Because this is me writing from “the bottom”. Details aside, in almost no time the shaky house of cards that was my life finally collapsed, and I’ve come to recognize myself as a failure in almost every aspect of my life: mentally, emotionally, physically, spiritually, economically. There are moments in life when you have to acknowledge that “doing your best” is simply not enough. And here, at the bottom, I’ve come to acknowledge this fundamental insufficiency, even if I have yet to accept it. Because it’s one thing to recognize the actions in which you have failed; it’s another entirely to finally admit that your character is fundamentally inadequate. Moving from “a man who fails” to “a failure as a man” is a big hurdle. It’s a hurdle that exists primarily because accepting that reality leaves one question: “What can I do about it?”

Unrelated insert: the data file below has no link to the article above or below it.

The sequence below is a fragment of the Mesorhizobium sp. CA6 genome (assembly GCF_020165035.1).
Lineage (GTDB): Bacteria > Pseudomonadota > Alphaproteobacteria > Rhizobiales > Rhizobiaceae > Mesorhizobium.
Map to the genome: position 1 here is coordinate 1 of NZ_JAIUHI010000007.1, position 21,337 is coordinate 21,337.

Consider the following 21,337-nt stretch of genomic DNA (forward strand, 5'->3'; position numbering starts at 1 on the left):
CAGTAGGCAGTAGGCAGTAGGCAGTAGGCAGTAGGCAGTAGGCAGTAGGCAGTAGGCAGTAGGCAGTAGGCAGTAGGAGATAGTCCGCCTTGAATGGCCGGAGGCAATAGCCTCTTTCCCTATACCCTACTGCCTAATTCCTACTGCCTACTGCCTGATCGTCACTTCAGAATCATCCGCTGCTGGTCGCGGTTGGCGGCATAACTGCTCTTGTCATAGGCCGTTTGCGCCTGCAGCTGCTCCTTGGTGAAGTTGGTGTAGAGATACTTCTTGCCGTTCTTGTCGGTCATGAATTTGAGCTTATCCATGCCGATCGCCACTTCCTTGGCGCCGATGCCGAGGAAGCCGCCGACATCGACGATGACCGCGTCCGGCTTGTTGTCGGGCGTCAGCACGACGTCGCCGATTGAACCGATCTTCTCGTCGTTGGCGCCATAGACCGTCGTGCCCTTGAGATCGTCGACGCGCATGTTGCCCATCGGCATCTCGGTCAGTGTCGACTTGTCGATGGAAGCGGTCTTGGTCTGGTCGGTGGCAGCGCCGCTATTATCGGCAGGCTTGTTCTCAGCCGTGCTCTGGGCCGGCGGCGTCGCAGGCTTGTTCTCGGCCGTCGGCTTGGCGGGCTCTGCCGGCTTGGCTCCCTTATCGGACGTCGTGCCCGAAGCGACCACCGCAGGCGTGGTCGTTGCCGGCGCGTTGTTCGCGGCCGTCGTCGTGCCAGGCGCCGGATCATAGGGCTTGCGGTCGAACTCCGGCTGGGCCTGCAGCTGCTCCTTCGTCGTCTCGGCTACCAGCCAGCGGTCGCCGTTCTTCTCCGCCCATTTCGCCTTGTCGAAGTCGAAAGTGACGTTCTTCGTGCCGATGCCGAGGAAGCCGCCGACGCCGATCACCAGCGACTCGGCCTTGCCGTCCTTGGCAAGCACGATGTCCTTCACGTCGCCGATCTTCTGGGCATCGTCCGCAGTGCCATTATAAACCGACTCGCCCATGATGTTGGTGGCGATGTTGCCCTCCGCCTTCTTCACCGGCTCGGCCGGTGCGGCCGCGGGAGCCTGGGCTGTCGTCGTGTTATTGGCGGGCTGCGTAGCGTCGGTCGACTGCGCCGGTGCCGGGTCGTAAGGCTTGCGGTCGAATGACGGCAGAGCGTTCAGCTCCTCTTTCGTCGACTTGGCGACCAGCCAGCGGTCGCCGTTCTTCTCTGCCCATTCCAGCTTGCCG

The bitch about being a failure is that there is no fix for it. There is no redemption. Which is why I’ve always bristled at the criticism that calls The Wild Bunch a film about redemption. There is no redemption in The Wild Bunch. Having achieved meager, end-of-the-road success, The Wild Bunch lose one of their own, the Mexican member Angel, who gave an extra case of guns to his native compatriots who were being killed by the Mexican Army – the very army that the Wild Bunch just stole sixteen cases of guns for. For their efforts, they earned a few small bags of gold, enough to eke out an existence for their remaining few years, provided they show a prudence they’ve never before exhibited. For Angel’s act of friendship and assistance, he is tortured and murdered by the Mexican army. The Wild Bunch, on the run from railroad-funded bounty hunters, hide in the Mexican village being occupied by the Mexican army. They watch their friend being tortured by the village. They start to blow their money on whores and booze. And in the final act of the film, they take stock of themselves.